The beginnings of a kingdom
Once the player feels confident enough, they can begin to move to each territory and decide how they should deal with them. For this Early Access review of Dune: Spice Wars, while we did try all the various factions, our favorite to use was the House Atreides which allowed us to take over cities peacefully. So while it took longer to take the city, there was less chance for rebellion in a territory where a resource was short.
Once the player has obtained a new territory, they can build up to five spots to build facilities in the territory. One’s that will produce resources or lessen resource cost, defensive measures, and diplomatic bonuses. We found it was best to head straight for a territory containing spice to mine right away during our review.
Stave off destruction in the dune
Players will have to manage the various resource requirements while paying the imperial spice tax. Doing this will make keeping your factions head above water difficult, but Shiro Games designed a way out. This is through the use of trading and diplomacy. Players can trade various materials with the other factions to gain whatever they need. They can also make additional agreements regarding borders, spice, science, etc.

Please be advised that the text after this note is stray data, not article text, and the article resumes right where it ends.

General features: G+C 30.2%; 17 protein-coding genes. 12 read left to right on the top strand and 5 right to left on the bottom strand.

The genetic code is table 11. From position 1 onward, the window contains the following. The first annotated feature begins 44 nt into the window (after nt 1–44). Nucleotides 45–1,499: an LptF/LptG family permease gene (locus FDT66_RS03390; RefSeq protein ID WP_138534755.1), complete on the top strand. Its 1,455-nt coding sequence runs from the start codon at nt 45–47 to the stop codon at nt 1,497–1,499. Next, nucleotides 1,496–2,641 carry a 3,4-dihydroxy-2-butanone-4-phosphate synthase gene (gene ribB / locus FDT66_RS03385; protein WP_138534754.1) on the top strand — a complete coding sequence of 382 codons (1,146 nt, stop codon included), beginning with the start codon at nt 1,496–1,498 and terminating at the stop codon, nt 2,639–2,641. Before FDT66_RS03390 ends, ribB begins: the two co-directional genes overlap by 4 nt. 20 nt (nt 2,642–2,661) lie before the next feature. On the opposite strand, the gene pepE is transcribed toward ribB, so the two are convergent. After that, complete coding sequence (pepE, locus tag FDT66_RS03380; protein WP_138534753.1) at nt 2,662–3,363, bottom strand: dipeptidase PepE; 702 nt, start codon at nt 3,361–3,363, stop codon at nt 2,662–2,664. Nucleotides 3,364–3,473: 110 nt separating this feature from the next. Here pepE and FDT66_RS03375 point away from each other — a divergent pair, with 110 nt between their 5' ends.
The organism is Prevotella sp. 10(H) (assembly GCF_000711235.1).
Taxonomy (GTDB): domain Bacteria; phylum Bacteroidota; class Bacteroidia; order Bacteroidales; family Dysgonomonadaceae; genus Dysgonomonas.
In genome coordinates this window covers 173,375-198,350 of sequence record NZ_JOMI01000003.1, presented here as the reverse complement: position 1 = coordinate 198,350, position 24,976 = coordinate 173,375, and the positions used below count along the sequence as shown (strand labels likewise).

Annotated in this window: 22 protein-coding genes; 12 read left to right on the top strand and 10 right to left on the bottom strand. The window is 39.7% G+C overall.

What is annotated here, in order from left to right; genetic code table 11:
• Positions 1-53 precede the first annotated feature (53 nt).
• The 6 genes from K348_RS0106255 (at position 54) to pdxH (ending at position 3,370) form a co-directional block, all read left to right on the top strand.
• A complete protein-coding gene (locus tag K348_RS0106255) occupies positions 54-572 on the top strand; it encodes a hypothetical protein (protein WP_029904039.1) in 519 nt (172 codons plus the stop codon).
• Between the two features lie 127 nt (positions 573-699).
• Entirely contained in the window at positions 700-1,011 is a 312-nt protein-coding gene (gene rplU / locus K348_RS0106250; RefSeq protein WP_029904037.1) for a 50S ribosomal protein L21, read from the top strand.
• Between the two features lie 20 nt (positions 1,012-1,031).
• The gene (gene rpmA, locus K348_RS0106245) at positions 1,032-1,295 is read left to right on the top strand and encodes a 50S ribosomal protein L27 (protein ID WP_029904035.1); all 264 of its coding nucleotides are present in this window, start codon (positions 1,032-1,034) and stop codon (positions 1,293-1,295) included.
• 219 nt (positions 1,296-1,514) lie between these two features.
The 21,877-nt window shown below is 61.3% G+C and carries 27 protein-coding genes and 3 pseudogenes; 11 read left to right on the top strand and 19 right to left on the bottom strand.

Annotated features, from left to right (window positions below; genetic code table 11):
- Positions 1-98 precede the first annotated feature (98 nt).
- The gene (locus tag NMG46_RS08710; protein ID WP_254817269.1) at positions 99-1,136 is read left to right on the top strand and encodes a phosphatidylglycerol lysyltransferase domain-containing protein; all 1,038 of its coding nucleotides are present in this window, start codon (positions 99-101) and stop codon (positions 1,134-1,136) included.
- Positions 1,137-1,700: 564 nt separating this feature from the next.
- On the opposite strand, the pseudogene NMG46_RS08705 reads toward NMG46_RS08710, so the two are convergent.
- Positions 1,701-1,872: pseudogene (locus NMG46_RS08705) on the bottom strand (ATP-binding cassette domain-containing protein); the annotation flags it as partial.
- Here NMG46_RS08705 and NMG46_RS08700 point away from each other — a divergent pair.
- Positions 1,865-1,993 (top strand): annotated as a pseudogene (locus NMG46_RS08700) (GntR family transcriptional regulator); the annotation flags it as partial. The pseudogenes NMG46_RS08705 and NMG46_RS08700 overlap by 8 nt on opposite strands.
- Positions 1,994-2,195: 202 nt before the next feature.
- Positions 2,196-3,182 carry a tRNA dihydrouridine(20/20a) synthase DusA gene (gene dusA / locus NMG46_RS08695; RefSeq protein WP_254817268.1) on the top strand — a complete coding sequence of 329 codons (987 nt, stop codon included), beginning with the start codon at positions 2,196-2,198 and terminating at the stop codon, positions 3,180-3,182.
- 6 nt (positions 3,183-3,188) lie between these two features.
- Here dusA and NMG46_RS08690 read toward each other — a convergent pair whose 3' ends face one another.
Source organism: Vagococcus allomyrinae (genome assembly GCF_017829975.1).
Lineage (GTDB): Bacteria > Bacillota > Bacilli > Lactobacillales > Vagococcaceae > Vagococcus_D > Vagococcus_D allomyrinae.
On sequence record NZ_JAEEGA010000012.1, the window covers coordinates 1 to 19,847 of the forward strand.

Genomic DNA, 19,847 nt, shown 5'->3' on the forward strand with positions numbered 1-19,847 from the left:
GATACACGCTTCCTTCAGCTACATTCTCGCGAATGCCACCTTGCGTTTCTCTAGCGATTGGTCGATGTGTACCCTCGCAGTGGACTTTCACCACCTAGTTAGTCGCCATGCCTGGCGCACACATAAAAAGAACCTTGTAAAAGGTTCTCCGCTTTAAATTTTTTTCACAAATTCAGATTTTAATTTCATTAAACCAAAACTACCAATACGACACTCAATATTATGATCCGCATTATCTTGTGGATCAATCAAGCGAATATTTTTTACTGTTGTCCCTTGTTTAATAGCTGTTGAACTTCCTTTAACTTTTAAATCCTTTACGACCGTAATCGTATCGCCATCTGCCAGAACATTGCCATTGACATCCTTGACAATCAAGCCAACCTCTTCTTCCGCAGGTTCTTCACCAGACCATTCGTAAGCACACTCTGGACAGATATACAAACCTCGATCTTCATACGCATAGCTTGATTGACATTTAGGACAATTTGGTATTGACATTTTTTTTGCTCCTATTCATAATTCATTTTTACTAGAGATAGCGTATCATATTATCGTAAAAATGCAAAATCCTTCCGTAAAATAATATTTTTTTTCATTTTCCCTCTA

This will not be the only time you have to practice diplomacy. After several in-game years have passed throughout the match, the Landsraad Council will have a vote. These votes will allow each faction to impose buffs and debuffs on one another or the entire region and take benefits for themselves. The players will have to learn to juggle all these different management areas. While also keeping an eye on their territories for attacking small cities, other factions, and rebels from within.
Now in Early Access, the Shiro Games release Dune: Spice Wars will offer players enough depth in its gameplay to offer replayability and enjoyment. While also not being too difficult to grasp after a bit of play, Dune: Spice Wars provides a decent balance between the two.
Graphics/Audio: Pulling inspiration and making it work
The graphics and audio of Dune: Spice Wars are where it lands closest to a game like Civilization or Crusader Kings. While playing, the game plays almost the same, moving your army across bordered territories that look almost like a board game. Players will receive communication from the other faction offering messages of pleasure or displeasure in the same Civilization style. This is not to say that this is a bad thing at all.